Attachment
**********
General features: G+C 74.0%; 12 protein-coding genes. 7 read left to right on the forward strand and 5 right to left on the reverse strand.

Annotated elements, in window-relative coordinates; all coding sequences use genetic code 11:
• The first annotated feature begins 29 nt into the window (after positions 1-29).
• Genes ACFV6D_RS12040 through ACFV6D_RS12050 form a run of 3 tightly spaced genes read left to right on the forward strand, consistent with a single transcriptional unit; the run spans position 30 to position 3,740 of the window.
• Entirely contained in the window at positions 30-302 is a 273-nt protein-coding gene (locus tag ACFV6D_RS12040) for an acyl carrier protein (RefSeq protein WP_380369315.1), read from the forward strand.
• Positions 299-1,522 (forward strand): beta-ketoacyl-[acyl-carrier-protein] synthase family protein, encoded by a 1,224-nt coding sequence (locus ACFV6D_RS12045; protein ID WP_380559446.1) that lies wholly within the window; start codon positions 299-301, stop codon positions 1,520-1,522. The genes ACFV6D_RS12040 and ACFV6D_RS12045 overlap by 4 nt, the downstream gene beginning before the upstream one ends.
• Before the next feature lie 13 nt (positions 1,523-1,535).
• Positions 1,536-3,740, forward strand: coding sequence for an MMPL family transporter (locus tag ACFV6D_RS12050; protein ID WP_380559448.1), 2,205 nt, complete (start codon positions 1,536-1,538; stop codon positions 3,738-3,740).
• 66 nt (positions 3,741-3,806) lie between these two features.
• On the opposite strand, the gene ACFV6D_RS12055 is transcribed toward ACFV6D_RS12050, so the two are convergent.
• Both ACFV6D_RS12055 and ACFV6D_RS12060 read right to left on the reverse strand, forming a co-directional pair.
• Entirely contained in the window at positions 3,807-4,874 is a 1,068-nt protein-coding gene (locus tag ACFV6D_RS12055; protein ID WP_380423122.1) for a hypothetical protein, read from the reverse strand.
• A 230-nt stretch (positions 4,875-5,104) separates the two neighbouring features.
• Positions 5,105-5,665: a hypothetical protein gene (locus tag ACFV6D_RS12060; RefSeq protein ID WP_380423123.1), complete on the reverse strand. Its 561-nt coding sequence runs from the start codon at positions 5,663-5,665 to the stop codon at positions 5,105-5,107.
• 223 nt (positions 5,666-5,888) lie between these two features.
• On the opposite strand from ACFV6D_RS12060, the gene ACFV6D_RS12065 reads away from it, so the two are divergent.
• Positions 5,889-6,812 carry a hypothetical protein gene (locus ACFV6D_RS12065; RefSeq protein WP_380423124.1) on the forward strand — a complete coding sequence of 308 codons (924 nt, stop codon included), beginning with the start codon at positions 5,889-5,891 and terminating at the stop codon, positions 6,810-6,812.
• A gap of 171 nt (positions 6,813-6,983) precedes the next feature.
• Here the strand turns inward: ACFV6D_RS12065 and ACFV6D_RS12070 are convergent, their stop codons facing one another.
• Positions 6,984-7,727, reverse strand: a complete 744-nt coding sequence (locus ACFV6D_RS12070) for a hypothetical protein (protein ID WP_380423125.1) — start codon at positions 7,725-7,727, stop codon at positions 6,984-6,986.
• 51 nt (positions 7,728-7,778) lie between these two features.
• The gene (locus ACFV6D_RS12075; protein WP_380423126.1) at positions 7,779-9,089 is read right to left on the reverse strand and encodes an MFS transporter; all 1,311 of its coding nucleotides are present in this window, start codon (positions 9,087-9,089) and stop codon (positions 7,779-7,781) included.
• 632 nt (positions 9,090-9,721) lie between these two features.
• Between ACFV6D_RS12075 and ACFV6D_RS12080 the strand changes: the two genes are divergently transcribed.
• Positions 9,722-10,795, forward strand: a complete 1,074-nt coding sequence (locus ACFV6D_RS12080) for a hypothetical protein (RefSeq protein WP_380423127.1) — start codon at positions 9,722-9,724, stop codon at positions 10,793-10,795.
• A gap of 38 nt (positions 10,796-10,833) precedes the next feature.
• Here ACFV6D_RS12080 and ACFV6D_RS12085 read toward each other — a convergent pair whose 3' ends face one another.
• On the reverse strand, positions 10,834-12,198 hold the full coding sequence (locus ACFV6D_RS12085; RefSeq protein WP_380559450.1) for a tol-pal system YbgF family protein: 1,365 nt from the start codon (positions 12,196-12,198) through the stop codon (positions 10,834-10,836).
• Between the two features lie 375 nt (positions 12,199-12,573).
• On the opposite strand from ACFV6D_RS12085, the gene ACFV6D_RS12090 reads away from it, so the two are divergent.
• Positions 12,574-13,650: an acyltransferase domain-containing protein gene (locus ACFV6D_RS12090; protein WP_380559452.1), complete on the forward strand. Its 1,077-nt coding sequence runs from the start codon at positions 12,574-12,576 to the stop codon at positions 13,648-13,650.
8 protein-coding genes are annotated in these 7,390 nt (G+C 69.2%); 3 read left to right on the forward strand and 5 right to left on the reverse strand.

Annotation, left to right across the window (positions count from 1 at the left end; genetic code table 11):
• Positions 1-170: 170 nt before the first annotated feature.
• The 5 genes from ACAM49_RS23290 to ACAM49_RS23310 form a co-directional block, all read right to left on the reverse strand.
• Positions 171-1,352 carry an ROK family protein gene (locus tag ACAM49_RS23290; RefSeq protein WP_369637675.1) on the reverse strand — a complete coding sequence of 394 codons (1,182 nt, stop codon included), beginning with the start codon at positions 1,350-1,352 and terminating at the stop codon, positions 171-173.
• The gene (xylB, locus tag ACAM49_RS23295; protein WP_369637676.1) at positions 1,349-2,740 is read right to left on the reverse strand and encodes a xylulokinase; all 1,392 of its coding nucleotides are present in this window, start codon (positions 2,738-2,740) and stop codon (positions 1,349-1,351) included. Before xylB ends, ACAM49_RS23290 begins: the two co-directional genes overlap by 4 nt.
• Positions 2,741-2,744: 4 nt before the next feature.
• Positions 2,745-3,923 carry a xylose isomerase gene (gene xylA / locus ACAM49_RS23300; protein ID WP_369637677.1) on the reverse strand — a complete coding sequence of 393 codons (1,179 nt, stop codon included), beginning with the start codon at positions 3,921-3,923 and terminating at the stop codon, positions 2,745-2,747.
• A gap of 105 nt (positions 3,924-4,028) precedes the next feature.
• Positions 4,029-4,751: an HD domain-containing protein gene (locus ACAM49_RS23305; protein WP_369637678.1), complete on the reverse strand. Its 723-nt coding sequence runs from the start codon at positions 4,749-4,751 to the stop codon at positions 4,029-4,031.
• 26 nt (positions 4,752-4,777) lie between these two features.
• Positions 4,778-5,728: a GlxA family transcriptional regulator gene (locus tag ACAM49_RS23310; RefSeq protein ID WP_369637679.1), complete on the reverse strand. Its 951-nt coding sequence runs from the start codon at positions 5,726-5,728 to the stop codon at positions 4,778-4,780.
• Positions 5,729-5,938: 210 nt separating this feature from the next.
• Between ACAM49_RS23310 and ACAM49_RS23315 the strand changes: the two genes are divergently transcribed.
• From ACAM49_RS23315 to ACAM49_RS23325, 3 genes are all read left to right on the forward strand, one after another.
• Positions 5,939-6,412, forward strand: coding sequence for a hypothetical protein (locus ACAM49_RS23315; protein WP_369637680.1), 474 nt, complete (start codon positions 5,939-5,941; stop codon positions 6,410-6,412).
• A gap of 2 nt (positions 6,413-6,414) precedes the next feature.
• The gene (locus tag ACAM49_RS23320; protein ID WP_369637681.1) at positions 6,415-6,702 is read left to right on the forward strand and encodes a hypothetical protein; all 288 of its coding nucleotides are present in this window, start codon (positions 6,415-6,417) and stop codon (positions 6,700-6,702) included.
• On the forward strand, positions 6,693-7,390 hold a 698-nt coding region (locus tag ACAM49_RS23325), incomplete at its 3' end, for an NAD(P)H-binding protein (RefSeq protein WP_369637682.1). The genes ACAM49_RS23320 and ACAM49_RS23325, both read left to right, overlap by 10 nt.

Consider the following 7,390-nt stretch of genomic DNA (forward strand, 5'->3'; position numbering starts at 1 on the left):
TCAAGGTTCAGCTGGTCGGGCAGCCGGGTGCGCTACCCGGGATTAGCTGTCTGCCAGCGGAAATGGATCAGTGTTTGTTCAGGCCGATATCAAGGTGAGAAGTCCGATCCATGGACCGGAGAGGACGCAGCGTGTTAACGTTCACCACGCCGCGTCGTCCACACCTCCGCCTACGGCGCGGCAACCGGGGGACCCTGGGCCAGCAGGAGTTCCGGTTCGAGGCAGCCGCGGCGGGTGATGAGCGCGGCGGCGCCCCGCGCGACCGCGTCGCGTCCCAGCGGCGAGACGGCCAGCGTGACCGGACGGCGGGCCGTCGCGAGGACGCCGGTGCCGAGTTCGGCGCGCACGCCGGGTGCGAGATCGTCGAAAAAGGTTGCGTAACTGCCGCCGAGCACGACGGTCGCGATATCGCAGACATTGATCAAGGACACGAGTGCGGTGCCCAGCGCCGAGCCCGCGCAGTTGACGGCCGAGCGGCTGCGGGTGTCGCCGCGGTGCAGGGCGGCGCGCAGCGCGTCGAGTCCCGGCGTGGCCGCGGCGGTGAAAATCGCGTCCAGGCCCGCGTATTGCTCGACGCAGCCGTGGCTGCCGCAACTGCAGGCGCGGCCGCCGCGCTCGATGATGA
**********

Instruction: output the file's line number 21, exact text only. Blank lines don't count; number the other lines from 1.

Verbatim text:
• 51 nt (positions 7,728-7,778) lie between these two features.